[concurrency-interest] visibility vs. cache coherency

Boehm, Hans hans.boehm at hp.com
Wed Mar 12 15:25:44 EDT 2008


At the hardware level, my understanding is that a big issue is the presence of write buffers, which may delay making stores visible to the cache that participates in the coherency protocol.  The 1995 tutorial by Adve and Gharachorloo ("Shared Memory Consistency Models: A Tutorial") is another good starting place.

Hans

> -----Original Message-----
> From: concurrency-interest-bounces at cs.oswego.edu
> [mailto:concurrency-interest-bounces at cs.oswego.edu] On Behalf
> Of Jaroslav Sevcik
> Sent: Wednesday, March 12, 2008 3:48 AM
> To: rsk at moocat.org
> Cc: Concurrency-interest at cs.oswego.edu
> Subject: Re: [concurrency-interest] visibility vs. cache coherency
>
> Hi Samuel,
>
> it depends on what you mean by 'visibility problems'. If you
> just mean something that is not sequentially consistent, here
> is a classical example (which is not completely artificial,
> just think of x as some 'data' pointer and of y as a 'ready' flag):
>
> Initially, x=y=0,
> Thread 1: x = 1; y = 1
> Thread 2: r1 = y; r2 = x
>
> The result in question is r1 == 1 && r2 == 0.
>
> Sequential consistency does not allow this. No interleaving
> leads to this result.
>
> On the other hand, cache coherency does not prohibit this
> result in general. Note that processors often implement
> something stronger than cache coherence, so I believe that
> some (many?) cache coherent processors actually prohibit this
> outcome in their memory models. Here is a very short,
> incomplete, but hopefully correct overview (all processors
> below are cache coherent, Java Memory Model is not):
>
> Intel Itanium: Allowed, see "A Formal Specification of Intel
> Itanium Processor Family Memory Ordering",
> http://www.intel.com/design/itanium/downloads/25142901.pdf,
> page 20, Table 4.
>
> Intel 64 (x86), AMD: Prohibited, see  "Intel 64 Architecture
> Memory Ordering White Paper",
> http://www.intel.com/products/processor/manuals/318147.pdf,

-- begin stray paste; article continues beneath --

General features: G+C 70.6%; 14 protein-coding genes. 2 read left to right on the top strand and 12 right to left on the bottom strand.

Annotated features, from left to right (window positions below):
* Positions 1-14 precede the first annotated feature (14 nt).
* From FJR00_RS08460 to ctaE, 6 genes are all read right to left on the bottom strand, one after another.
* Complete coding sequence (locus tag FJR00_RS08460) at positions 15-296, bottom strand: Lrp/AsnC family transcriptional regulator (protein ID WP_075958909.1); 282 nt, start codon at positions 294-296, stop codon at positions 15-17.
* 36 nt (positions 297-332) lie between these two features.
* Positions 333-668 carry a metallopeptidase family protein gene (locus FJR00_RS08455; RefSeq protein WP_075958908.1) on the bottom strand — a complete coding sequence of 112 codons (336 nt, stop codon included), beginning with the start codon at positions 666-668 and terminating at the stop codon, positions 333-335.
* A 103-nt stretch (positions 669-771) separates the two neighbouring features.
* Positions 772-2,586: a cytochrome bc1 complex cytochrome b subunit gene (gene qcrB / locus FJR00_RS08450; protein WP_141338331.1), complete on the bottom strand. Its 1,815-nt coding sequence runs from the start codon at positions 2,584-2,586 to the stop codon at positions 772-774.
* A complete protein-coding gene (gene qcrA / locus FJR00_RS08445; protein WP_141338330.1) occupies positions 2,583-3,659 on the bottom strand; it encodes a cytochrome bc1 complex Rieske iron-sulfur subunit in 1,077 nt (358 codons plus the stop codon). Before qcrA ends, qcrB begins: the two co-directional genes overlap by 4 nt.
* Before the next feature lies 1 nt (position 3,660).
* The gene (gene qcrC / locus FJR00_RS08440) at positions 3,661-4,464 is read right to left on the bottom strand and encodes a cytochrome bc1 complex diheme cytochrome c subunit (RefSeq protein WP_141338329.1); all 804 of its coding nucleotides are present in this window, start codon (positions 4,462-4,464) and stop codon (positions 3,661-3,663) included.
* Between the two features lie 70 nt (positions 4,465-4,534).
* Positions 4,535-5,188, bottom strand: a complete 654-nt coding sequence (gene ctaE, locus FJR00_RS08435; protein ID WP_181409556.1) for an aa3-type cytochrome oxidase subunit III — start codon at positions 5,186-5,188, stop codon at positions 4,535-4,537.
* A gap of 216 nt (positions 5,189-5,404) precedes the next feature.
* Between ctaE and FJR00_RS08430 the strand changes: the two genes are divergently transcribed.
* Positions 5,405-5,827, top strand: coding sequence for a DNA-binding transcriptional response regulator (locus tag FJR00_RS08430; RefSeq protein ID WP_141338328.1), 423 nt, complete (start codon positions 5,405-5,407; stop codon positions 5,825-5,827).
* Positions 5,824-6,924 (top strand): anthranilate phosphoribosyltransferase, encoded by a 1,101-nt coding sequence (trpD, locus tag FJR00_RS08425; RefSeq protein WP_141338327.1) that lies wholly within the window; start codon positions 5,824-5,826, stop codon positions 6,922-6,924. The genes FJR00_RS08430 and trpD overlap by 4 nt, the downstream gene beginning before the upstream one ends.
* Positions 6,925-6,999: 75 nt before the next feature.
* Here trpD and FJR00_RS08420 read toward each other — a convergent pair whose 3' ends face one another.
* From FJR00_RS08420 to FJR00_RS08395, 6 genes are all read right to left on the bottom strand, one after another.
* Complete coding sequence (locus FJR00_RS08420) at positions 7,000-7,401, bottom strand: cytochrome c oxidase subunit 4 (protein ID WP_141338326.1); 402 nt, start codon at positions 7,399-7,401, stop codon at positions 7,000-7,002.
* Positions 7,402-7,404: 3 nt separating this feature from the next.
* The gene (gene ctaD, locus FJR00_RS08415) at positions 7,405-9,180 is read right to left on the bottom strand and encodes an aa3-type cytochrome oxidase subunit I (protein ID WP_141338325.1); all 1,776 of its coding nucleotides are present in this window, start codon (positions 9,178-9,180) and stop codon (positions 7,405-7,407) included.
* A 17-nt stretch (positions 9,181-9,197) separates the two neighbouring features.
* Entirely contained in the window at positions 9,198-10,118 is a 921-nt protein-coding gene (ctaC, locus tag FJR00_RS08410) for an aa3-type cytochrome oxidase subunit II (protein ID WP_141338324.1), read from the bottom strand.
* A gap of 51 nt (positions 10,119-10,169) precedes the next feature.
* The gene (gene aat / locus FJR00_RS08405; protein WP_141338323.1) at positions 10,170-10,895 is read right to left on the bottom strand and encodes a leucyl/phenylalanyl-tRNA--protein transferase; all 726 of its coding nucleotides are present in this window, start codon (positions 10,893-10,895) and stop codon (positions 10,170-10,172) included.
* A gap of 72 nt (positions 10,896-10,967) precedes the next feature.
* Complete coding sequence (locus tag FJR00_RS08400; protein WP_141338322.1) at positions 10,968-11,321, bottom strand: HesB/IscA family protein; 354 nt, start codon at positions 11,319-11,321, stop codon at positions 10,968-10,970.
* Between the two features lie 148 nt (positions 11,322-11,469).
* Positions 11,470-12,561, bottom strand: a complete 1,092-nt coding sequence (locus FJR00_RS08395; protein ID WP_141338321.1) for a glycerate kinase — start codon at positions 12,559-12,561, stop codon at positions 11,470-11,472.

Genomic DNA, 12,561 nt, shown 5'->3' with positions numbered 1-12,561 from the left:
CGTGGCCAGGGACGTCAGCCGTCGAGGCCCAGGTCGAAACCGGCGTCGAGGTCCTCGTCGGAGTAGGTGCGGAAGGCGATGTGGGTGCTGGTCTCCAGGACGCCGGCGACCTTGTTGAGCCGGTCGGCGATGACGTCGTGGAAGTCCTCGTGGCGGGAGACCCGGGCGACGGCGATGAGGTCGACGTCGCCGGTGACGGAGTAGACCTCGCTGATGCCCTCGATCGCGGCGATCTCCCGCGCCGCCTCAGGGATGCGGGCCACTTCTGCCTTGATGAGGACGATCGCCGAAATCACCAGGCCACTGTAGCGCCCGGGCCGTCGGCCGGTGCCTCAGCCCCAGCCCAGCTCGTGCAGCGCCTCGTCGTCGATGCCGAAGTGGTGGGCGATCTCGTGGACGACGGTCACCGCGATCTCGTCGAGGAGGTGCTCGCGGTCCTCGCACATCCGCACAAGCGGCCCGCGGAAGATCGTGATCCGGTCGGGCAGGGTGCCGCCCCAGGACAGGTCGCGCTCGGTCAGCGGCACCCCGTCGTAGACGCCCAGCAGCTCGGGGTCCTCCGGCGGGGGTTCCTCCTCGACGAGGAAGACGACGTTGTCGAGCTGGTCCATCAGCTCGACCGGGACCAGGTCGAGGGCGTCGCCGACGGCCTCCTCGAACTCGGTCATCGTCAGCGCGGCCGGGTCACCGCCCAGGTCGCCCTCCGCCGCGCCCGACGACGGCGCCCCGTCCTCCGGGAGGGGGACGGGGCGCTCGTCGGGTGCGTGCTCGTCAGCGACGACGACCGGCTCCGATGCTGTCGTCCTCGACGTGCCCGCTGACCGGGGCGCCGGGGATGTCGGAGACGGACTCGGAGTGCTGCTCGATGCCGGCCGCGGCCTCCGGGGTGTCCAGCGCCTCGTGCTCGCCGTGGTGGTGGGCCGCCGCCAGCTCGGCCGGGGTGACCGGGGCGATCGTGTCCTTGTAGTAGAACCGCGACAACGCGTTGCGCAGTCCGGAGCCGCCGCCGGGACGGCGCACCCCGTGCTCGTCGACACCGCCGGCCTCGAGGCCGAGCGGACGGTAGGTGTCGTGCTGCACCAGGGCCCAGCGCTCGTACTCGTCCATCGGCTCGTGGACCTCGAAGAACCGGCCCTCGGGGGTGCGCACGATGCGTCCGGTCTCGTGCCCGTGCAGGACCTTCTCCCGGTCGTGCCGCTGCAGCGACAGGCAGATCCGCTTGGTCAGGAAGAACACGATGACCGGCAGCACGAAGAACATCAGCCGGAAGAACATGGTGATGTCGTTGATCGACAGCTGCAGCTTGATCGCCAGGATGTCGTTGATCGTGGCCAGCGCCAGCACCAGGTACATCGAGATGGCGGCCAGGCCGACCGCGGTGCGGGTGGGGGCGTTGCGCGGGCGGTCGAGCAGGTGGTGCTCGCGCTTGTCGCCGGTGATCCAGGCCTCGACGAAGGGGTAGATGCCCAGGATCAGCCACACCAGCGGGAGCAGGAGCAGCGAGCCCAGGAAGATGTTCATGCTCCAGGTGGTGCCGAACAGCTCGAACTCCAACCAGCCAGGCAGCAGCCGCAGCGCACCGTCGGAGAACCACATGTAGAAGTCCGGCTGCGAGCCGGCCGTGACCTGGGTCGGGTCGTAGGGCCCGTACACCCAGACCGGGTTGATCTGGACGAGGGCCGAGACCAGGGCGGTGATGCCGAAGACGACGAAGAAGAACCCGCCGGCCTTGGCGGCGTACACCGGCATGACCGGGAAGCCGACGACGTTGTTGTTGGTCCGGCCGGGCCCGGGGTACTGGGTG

> page  8, Table 2.1.
>
> Sparc TSO: Prohibited,  see "The SPARC Architecture Manual,
> Version v9", http://www.sparc.org/standards/SPARCV9.pdf,
> Appendix D. TSO should be strictly stronger  than Intel 64.
>
> Java Memory Model: Allowed. Just commit all the writes first,
> and then all the reads. "Java Language Specification, Third
> Edition", chapter 17
> (http://java.sun.com/docs/books/jls/third_edition/html/memory.html).
>
> Another good source for Intel 64 is Richard Hudson's talk on
> "IA memory ordering", http://www.youtube.com/watch?v=WUfvvFD5tAA.
>
> And of course, there is Doug Lea's cookbook
> (http://g.oswego.edu/dl/jmm/cookbook.html), which contains
> some more links to architecture specifications.
>
> For more in-depth  discussion of cache coherency and its
> difference from other memory models I would recommend the PhD
> dissertation of Jalal
> Kawash: "Limitations and Capabilities of Weak Memory
> Consistency Systems",
> http://pages.cpsc.ucalgary.ca/~kawash/papers/dissertation.pdf.
>
> I hope this helps.
>
> Jaroslav
>
> R Samuel Klatchko wrote:
> >
> > David-
> >
> > Sorry, I didn't explain myself well.  It's not that I don't
> care about
> > ordering and latency; rather, I am just trying to understand why
> > things happen and believe I already understand what causes
> > ordering/latency issues.  But I was always baffled by why
> visibility
> > problems could occur (other then visibility problems caused by
> > compiler/VM optimizations) with cache coherency (everything I have
> > found and read so far on cache coherency not only focus on hardware
> > based, but don't even mention software directed coherency).
> >
> > Thanks for all your help.
> >
> > samuel
> >
> >
> > On Wed, Mar 12, 2008 at 12:49 PM, David Holmes
> > <dcholmes at optusnet.com.au <mailto:dcholmes at optusnet.com.au>> wrote:
> >
> >     Samuel,
> >
> >     If you don't care about latency or ordering issues
> (which tend to
> >     be exactly the things we do care about!) then visibility on a
> >     hardware cache coherent system is not an issue - a write to a
> >     variable will become visible within a bounded time.
> >
> >     I'm not sure which architectures mandate hardware cache
> coherency,
> >     vs. implementations of those architectures that happen
> to provide
> >     them. The Alpha architecture is the main example I know of a
> >     system that supports software coherency. If you need
> more details
> >     I'd suggest visiting a computer architecture forum/newsgroup; or
> >     else go grab the relevant architecture specifications if you can
> >     (IA32, IA64, PPC are readily available online - not sure about
> > SPARC.)
> >
> >     Cheers,
> >     David Holmes
> >
> >         -----Original Message-----
> >         *From:* concurrency-interest-bounces at cs.oswego.edu
> >         <mailto:concurrency-interest-bounces at cs.oswego.edu>
> >         [mailto:concurrency-interest-bounces at cs.oswego.edu